to destroy the land that you need for your survival,
or the waters that you need to drink,
and expect to continue to live.
- Industrial civilization requires
ever-increasing amounts
of energy and ever-increasing
amounts of land,
ever-increasing amounts
of resources of all kinds
in order to perpetuate itself,
in order to continue to grow,
in order to just maintain itself.
And we live on a finite planet,
and those aren't available.
Of course, unfortunately for us
and most living creatures,
that culture won't stop until
it's consumed as much as it can,
or, of course,
until we stop it ourselves.
- If you have a finite amount of anything,
if you start using it,
eventually you use it up.
And so it would seem that if
your entire culture is based on,
I don't know,
let's take a random resource...
...that you would think about
what's going to happen
when the oil runs out...
- We've found energy resources
that have allowed us to escape
some of the kinds of
limits that previous cultures
have had to face much more quickly.
They used to collapse because
they ran out of resources,
easily accessible resources.
The limit being the distance that people
could travel with things like horses,
or other pack animals.
That ended with the beginning
of the fossil fuel age; now
they can go all over the planet
and take what they want.
So globalization has only
accelerated this tremendously
destructive process.
- We've poured our wealth into
building an infrastructure
for daily life
that has no future. I do think that
oil problem is going to accelerate
within the next three to
five years, maybe even sooner.
The numbers indicate that we've
probably peaked in global production.
- Where do you find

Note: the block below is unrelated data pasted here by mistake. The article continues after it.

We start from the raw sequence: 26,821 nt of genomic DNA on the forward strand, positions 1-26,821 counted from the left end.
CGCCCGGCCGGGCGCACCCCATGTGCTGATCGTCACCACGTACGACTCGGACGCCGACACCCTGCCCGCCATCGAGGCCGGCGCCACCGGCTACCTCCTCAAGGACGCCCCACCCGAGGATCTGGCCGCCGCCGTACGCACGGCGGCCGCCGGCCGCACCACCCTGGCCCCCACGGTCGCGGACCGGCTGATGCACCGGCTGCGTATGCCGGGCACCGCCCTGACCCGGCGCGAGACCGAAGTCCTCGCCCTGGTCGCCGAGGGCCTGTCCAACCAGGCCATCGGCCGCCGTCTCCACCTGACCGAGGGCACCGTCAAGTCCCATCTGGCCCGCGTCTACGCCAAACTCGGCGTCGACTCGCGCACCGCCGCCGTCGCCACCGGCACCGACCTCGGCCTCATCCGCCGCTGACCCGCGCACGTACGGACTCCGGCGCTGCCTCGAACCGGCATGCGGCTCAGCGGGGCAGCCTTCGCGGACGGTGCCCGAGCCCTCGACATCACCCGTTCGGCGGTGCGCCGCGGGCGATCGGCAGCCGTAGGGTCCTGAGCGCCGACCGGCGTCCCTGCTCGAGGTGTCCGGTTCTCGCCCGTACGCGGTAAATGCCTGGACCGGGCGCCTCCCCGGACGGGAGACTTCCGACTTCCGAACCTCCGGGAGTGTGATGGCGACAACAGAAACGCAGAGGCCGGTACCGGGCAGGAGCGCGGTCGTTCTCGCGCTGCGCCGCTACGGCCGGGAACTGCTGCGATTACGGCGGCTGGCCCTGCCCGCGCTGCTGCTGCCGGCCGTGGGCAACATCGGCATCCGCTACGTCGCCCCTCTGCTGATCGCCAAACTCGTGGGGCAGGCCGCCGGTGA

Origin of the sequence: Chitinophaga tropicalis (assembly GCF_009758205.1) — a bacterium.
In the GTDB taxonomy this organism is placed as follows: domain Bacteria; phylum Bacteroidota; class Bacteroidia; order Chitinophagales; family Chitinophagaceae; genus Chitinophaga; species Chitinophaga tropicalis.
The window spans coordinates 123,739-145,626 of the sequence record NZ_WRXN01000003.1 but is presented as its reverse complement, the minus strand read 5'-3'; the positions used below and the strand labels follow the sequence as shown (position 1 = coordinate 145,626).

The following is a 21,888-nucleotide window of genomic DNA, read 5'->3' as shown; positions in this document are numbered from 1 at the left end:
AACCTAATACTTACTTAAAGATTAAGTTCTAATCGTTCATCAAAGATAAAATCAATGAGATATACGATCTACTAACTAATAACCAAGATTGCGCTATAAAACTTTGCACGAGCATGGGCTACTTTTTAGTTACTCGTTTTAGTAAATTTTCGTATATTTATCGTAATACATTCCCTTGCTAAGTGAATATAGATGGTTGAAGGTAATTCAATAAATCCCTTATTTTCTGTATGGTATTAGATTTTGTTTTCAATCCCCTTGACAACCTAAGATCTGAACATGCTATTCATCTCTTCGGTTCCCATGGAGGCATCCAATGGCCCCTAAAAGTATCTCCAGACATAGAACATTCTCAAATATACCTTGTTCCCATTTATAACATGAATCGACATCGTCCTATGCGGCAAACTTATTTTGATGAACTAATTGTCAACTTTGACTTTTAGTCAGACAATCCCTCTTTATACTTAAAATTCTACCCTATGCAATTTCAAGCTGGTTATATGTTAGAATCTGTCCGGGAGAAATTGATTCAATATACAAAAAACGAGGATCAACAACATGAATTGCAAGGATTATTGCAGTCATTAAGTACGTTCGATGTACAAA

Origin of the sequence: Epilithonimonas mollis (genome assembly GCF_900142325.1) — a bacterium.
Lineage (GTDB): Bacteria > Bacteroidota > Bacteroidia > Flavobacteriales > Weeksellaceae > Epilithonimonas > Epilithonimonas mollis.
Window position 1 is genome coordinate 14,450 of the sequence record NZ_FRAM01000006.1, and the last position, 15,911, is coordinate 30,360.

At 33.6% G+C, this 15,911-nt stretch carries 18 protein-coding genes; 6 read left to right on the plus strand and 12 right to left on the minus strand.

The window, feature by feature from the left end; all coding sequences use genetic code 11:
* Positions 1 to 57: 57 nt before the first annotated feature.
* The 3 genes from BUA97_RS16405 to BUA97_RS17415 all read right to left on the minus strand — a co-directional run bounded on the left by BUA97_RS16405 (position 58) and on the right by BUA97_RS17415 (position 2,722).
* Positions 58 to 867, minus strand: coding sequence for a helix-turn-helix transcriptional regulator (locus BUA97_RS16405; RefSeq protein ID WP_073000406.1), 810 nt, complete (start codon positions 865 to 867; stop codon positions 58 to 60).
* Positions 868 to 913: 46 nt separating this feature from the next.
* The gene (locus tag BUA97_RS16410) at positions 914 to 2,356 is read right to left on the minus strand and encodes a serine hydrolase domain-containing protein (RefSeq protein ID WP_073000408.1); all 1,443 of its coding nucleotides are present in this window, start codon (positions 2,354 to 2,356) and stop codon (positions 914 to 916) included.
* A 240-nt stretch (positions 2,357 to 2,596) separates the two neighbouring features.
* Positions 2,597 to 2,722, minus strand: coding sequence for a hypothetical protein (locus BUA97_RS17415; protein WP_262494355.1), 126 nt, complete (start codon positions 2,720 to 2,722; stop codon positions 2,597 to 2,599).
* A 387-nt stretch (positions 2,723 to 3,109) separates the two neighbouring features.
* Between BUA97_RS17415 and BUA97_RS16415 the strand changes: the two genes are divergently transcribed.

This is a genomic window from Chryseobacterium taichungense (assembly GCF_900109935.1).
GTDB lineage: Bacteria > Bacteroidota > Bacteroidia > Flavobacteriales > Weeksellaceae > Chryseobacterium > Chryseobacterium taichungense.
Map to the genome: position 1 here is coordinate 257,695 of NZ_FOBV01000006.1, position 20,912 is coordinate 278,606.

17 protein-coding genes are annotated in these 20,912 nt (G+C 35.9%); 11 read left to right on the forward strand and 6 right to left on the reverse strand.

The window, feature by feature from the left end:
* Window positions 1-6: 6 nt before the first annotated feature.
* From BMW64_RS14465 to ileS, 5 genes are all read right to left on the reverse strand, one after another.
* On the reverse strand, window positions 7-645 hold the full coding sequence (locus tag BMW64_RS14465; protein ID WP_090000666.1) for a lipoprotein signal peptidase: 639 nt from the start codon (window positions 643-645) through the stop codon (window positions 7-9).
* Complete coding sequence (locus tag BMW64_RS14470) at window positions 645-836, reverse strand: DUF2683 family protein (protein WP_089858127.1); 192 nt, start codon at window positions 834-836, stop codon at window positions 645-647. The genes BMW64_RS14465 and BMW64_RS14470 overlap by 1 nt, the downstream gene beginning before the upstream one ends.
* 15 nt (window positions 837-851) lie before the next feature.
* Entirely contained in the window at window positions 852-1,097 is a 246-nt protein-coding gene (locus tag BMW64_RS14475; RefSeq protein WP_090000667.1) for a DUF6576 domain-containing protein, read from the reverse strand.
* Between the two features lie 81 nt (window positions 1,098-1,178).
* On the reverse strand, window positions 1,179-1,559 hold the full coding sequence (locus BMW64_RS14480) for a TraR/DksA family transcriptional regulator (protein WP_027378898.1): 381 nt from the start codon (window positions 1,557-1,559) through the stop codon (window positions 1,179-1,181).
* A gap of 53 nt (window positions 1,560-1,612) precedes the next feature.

the break from that?
I mean, all of it is a giant machine or
ensemble that just moves forward.
Technology, for example,
never takes a step back.
This whole thing just
keeps going like a cancer.
- I don't know of any civilization
that's been sustainable,
I don't believe
there ever has been one.
Technology, at its essence,
is really our culture's...
that comes from certain
philosophical and historical sources,
that we will be nothing else
but more relentlessly technological.
- There is no clean green path to
living in a lifestyle that
we're all used to in
industrialized nations.
This way of life is over.
- Civilizations are often
cutting their own throats,
very visibly, very obviously,
but they just keep on doing it.
- Every civilization is defined by hubris,
it's defined by its denial
to recognize that it
lives in a natural world.
As a matter of fact, every
civilization, in its founding lies,
elevates itself above nature,
and claims that it is the
controller of the whole world.
Figure 1
- The first written myth of this culture
is Gilgamesh deforesting the plains
and hillsides of Iraq.
When people think of Iraq,
what's the first thing they normally
think of? Cedar forests so thick
that sunlight never
touches the ground?
That's how it was, prior to the
arrival of this culture.
So, as a longtime, grassroots,
environmental activist,
and as a creature living in
the thrashing endgame of civilization,
I am intimately acquainted
with the landscape of loss,
and have grown accustomed to
carrying the daily weight of despair.
I've walked clearcuts that
wrap around mountains and
drop into valleys and
climb ridges to fragment
watershed after watershed,
and I've sat, silent,
near empty streams that
two generations ago
were lashed into whiteness
by uncountable salmon
coming home to spawn and die.
- Here in BC, and across North America,
when they do industrial
logging they actually take
and just remove all the trees.
They level everything,
they leave nothing but
stumps and slash piles,
and they burn the slash piles
and they take out all the timber
and what's left is a wasteland,
and it's like they take a rainforest
and turn it into a desert.
That's what a clearcut is.
They use them for pulp;
they export them whole
to the United States and to Japan.
There's not very much milling
that happens anymore in BC,
it's just getting exported for pulp and paper
and fibreboard, and plywood,
and whatever else.
Not a lot of value added.
This tree has been
selected to be cut and
usually the company will only clearcut
but this tree is in what they call
a stream-side selection zone.
That's why they've got it marked blue,
because it's a selection zone.
In a clearcut they don't paint the trees
that they're going to cut down.